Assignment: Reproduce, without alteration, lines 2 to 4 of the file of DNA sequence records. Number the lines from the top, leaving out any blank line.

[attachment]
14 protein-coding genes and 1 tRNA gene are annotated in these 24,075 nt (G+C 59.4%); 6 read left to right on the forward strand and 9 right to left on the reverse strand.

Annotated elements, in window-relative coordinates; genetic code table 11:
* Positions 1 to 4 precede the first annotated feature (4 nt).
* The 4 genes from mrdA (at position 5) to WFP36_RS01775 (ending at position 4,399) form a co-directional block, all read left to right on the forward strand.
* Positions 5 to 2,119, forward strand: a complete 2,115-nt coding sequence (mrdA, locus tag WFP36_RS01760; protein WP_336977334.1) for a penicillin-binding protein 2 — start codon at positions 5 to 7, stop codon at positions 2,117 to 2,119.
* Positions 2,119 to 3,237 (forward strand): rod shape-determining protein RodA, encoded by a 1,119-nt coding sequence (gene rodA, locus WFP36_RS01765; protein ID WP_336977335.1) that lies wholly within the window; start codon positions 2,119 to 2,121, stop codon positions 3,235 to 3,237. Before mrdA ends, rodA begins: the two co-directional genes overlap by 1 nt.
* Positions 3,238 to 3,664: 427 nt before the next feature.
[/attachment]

Annotated elements, in window-relative coordinates; genetic code table 11:
* Positions 1 to 4 precede the first annotated feature (4 nt).
* The 4 genes from mrdA (at position 5) to WFP36_RS01775 (ending at position 4,399) form a co-directional block, all read left to right on the forward strand.